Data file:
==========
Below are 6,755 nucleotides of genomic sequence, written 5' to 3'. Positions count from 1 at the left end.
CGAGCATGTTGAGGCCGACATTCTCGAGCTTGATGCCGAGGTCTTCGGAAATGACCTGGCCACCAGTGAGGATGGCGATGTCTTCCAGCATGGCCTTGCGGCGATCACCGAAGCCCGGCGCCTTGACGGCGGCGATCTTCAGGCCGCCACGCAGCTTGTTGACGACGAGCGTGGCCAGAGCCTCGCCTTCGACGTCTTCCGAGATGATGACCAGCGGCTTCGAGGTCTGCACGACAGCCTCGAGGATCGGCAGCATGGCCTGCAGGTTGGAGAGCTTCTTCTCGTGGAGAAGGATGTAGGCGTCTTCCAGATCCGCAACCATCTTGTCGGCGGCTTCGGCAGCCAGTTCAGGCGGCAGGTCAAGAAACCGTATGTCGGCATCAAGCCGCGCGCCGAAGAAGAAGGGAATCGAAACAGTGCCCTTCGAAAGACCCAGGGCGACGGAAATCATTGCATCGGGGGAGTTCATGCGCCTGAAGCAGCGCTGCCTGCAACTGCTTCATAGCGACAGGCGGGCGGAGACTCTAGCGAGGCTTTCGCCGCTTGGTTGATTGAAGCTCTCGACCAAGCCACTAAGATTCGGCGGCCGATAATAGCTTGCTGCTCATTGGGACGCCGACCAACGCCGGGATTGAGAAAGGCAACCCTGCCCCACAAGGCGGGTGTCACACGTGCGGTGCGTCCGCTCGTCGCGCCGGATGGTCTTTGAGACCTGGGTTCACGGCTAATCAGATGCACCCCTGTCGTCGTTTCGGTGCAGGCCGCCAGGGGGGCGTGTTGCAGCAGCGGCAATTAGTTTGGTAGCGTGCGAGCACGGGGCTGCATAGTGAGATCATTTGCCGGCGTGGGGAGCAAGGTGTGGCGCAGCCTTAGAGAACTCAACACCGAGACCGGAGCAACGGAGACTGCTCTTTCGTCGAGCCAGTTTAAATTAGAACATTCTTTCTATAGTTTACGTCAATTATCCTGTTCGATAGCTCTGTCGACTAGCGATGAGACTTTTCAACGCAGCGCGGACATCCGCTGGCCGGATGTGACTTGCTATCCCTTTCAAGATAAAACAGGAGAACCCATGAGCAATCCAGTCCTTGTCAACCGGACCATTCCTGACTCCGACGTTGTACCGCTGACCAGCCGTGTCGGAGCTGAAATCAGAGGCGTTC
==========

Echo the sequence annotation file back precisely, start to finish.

Below are 6,755 nucleotides of genomic sequence, written 5' to 3'. Positions count from 1 at the left end.
CGAGCATGTTGAGGCCGACATTCTCGAGCTTGATGCCGAGGTCTTCGGAAATGACCTGGCCACCAGTGAGGATGGCGATGTCTTCCAGCATGGCCTTGCGGCGATCACCGAAGCCCGGCGCCTTGACGGCGGCGATCTTCAGGCCGCCACGCAGCTTGTTGACGACGAGCGTGGCCAGAGCCTCGCCTTCGACGTCTTCCGAGATGATGACCAGCGGCTTCGAGGTCTGCACGACAGCCTCGAGGATCGGCAGCATGGCCTGCAGGTTGGAGAGCTTCTTCTCGTGGAGAAGGATGTAGGCGTCTTCCAGATCCGCAACCATCTTGTCGGCGGCTTCGGCAGCCAGTTCAGGCGGCAGGTCAAGAAACCGTATGTCGGCATCAAGCCGCGCGCCGAAGAAGAAGGGAATCGAAACAGTGCCCTTCGAAAGACCCAGGGCGACGGAAATCATTGCATCGGGGGAGTTCATGCGCCTGAAGCAGCGCTGCCTGCAACTGCTTCATAGCGACAGGCGGGCGGAGACTCTAGCGAGGCTTTCGCCGCTTGGTTGATTGAAGCTCTCGACCAAGCCACTAAGATTCGGCGGCCGATAATAGCTTGCTGCTCATTGGGACGCCGACCAACGCCGGGATTGAGAAAGGCAACCCTGCCCCACAAGGCGGGTGTCACACGTGCGGTGCGTCCGCTCGTCGCGCCGGATGGTCTTTGAGACCTGGGTTCACGGCTAATCAGATGCACCCCTGTCGTCGTTTCGGTGCAGGCCGCCAGGGGGGCGTGTTGCAGCAGCGGCAATTAGTTTGGTAGCGTGCGAGCACGGGGCTGCATAGTGAGATCATTTGCCGGCGTGGGGAGCAAGGTGTGGCGCAGCCTTAGAGAACTCAACACCGAGACCGGAGCAACGGAGACTGCTCTTTCGTCGAGCCAGTTTAAATTAGAACATTCTTTCTATAGTTTACGTCAATTATCCTGTTCGATAGCTCTGTCGACTAGCGATGAGACTTTTCAACGCAGCGCGGACATCCGCTGGCCGGATGTGACTTGCTATCCCTTTCAAGATAAAACAGGAGAACCCATGAGCAATCCAGTCCTTGTCAACCGGACCATTCCTGACTCCGACGTTGTACCGCTGACCAGCCGTGTCGGAGCTGAAATCAGAGGCGTTC